Sheba, an 18-month-old Rottweiler, gave birth to nine multihued pups on Jan. 15 in Oakland Park, a suburb of Fort Lauderdale. Her owner, Bob Homrighous, 41, a pool-maintenance worker, was, according to police accounts, not thrilled.
"He dug a two-foot hole in the backyard," says Sgt. Sherry Schlueter, head of the Broward County sheriffs office animal abuse unit, "and got a paper sack. Sheba was confined by a chain or in a screened-in porch. He put the pups in the bag, then in the hole, put the earth back on top of them, tamped it down and walked away."
The next day, Sheba got free. A neighbor noticed her digging frantically in the yard. "Next thing you know," says Schlueter, 42, head of the animal abuse unit since 1982, "the neighbor saw her with a puppy that looked alive."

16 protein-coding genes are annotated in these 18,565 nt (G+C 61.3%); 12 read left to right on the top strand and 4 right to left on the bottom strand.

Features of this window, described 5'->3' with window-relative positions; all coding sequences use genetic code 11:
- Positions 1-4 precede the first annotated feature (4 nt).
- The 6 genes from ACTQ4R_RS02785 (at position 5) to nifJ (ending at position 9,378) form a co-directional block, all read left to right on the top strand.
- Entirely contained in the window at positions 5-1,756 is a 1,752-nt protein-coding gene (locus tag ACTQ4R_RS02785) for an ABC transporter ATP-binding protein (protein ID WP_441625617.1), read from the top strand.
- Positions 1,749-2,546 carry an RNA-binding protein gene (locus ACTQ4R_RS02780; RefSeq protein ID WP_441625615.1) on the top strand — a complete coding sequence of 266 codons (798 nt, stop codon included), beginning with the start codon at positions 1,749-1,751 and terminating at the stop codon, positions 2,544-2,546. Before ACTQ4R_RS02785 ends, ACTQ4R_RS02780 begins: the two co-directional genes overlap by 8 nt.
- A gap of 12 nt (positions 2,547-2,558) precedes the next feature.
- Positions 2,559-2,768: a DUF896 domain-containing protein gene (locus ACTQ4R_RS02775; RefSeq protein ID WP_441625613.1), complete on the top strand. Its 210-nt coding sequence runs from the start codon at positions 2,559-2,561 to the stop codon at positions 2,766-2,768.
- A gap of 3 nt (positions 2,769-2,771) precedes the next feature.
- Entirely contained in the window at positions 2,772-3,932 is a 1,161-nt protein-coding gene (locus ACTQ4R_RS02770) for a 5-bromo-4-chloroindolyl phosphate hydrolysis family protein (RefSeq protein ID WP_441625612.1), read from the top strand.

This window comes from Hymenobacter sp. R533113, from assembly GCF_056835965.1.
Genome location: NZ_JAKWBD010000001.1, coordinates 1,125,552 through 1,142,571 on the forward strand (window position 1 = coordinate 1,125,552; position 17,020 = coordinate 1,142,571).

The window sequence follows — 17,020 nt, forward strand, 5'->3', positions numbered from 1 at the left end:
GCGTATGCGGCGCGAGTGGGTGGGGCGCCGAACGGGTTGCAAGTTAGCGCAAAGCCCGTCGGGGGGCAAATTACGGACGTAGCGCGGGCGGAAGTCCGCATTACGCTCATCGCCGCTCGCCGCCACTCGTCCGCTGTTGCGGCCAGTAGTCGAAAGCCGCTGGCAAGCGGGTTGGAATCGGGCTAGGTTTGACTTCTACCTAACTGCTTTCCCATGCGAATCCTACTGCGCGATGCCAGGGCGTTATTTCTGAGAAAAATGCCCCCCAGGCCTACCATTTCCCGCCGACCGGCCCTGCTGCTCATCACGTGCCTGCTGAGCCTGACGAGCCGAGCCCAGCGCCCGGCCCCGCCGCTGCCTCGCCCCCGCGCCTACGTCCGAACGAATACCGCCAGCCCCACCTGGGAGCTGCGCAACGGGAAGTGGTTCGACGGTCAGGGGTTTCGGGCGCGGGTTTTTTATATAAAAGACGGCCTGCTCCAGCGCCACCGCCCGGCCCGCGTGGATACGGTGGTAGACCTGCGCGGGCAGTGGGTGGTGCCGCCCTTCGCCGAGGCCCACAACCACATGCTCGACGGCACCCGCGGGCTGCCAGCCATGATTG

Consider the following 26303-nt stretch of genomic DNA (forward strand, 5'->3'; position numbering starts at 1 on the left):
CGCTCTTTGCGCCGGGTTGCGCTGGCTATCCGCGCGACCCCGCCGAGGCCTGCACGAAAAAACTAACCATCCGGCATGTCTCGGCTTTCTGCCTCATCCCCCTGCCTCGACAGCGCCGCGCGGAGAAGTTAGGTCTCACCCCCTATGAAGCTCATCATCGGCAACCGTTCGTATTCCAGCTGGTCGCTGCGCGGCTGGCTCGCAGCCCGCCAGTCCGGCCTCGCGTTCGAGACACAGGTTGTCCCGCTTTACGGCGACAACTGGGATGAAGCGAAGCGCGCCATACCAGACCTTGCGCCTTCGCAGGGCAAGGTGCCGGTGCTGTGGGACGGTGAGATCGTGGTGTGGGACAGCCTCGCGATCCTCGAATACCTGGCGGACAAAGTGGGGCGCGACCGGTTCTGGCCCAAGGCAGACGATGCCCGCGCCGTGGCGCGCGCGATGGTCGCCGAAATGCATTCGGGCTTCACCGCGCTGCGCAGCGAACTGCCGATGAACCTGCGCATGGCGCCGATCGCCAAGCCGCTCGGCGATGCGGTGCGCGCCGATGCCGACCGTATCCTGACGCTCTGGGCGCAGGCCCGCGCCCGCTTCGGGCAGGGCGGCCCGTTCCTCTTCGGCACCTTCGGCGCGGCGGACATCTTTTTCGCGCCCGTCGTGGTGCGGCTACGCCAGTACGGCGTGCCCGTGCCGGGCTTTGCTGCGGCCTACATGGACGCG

One by one, Sheba retrieved the pups, licking each one clean and depositing it in her doghouse. The neighbor, who has remained unidentified, helped dig up the last of the pups, then put them in a box to keep them warm. Another neighbor called police, and Schlueter impounded Sheba and her pups.
Dr. Cindi Bossart, a local vet who examined the puppies, says, "The only reason they survived is because they were in the paper bag, which probably made an air pocket, and because they were warm—they were on top of each other." Despite Bossart's best efforts, three of the puppies died from their ordeal.
Back at the house, Homrighous was trying to explain to the police what he had done. "He said he's from a farm, and that's how things work," says officer Jay Santalucia. "Well, that's not how things work around here."
Sheba and her surviving six puppies, still camping out at Bossart's office, are doing well, and Schlueter is fielding adoption offers from as far away as Europe. Because of the puppies that died, Homrighous—free on $3,600 bail—has been charged with three felony counts of aggravated animal abuse, charges that carry a maximum penalty of $30,000 in fines and 15 years in prison. Confinement in a paper bag is not considered an option.